Back home, the “inconvenience” of such a service would have given many an excuse to stay home. We were inspired, however, by the loyalty of these worshippers who attended services faithfully in spite of the distractions.
The mass was in German. Our eyes were glued to Bob, and Bob’s eyes were glued to a cathedral assistant who signaled to him each time we were to sing. Although we could not understand the priest, we could understand the 23rd Psalm and The Lord’s Prayer. When we sang “Amazing Grace,” voices from various languages joined in from around the cathedral. After the service, Ulli shared with us that the homily by the priest was an outstanding message about Jesus. Our participation in mass completed our tour of 3 of the most notable churches in Europe: St. Nicholas, St.Stephens, and The DOM.
After lunch on Sunday afternoon, many members of our group visited shops and vendors around the market square inviting others to join us for the evening concert at the Collegiate Church. The Collegiate Church serves as the chapel, the house of prayer, and a favorite concert location for university students. This interfaith church is the centerpiece of Old Town Salzburg. Our evening concert was unique because the choir was arranged in the round. The choir formed a single file circle around the orchestra which was seated underneath the central dome. Although the audience was primarily in rows of seats between our circle and the front door, many in the overflow crowd gathered around the walls and columns on all sides of the church.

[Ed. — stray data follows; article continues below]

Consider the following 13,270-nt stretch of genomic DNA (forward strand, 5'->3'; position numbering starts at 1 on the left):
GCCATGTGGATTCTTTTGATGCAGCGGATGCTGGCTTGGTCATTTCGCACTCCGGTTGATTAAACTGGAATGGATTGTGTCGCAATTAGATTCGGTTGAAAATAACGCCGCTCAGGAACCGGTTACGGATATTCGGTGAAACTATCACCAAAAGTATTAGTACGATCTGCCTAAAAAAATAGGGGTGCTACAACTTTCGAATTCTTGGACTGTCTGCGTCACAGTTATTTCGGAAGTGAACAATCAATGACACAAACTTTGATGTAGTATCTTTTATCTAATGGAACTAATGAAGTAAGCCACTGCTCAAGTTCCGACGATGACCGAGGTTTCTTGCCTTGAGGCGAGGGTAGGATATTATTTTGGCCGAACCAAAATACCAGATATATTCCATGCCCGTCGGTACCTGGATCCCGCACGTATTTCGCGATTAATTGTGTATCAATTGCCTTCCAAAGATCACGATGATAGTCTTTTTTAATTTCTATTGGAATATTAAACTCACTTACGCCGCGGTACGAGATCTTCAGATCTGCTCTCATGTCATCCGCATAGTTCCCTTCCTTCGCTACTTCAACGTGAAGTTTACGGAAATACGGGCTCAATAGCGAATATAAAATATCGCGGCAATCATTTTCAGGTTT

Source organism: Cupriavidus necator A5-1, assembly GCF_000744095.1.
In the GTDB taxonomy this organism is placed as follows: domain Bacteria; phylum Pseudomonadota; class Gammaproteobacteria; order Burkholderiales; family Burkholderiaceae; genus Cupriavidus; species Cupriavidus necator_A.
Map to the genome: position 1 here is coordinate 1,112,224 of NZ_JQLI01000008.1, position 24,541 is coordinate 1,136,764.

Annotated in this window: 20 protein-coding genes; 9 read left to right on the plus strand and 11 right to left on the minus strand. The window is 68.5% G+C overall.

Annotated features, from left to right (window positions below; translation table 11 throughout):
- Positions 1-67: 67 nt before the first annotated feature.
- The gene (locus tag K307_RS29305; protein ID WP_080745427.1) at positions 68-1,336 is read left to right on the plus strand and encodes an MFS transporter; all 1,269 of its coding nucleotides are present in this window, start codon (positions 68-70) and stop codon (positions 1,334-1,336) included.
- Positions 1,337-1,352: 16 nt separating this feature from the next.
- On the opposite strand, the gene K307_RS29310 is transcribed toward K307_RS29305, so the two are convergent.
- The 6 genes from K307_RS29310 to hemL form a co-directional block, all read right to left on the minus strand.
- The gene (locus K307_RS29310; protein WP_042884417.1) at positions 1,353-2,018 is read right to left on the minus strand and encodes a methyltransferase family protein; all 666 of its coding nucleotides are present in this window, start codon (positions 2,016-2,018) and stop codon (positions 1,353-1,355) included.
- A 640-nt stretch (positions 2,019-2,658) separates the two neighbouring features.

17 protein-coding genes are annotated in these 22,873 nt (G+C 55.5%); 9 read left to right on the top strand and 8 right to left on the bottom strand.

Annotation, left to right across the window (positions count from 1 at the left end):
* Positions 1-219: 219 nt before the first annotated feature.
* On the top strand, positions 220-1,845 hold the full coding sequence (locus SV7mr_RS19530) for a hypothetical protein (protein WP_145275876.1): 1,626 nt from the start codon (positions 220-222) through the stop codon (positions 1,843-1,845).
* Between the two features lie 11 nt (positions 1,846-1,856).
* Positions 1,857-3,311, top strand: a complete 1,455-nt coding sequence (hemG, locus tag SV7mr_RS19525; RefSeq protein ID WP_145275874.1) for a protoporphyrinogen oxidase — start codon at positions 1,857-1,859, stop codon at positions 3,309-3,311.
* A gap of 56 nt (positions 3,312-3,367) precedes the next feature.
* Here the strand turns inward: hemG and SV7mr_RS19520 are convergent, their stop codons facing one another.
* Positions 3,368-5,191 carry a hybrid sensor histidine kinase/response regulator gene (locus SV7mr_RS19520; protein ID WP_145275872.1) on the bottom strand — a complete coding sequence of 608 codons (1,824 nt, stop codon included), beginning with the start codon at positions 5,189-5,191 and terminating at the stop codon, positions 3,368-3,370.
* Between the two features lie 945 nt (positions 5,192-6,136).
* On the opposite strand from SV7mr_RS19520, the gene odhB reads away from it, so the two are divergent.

This unique arrangement presented quite an unexpected challenge for our vocalists. Most of us could only hear our part but not the other voices in the choir. We were winging, I mean singing, by faith. However, the parts blended forming a natural stereophonic sound. At the conclusion of the concert, the audience responded with prolonged enthusiastic applause. Bob and the missioners affirmed the choir and orchestra for a great final concert. After the concert, we greeted attendees from Romania, Germany, Switzerland, Brazil, Boston, California, and New York. Many of the attendees heard our group at the morning mass and decided to attend the evening concert.
Today is Monday, a free day for touring Salzburg and preparing for the trip home. Approximately half of our group arose early and ventured by cable car up to the Salzburg Fortress, a prominent hilltop castle looming over Old Town Salzburg. The oldest parts of the castle are more than 1000 years old. The castle has never been penetrated by enemy forces. Now the castle is filled with museums, restaurants, scenic overlooks, and gift shops. The steep walkway down from the castle passes The Nunnery, the location where the Von Trapp family hid among the gravestones.
This afternoon our group members are packing, resting, or buying last minute souvenirs. Our luggage will be loaded onto our buses this evening and we will depart the hotel at 3:45 tomorrow for our departing flights out of Munich.
With great appreciation for the privilege of participating in this International Music Mission tour, most of us are more than ready to return home to Pensacola and rejoin our family and church family.
From my perspective, our tour group has represented First Baptist Church with Christian integrity and character. And our group has seized the opportunity to share the good news in concert and in casual conversation.
We arrived in Salzburg this afternoon, finally.
On Wednesday evening we shared a concert at the International Christian Fellowship who met jointly with the International Baptist Church. The international church meets upstairs in a multi-story inner city building in a room that resembles a large Baptist Student Center. By the time the concert began, a standing- room-only crowd had gathered. This assembly reflected the diversity of God’s family as multiple races, multiple ages, and multiple socio-economic backgrounds gathered to celebrate our common faith in Christ. The ovation given to our choir and orchestra was indeed one of genuine gratitude and appreciation. After the concert, church members hosted us for a light snack supper which consisted of a huge buffet of finger foods, deserts, punch, apple juice, and peach tea.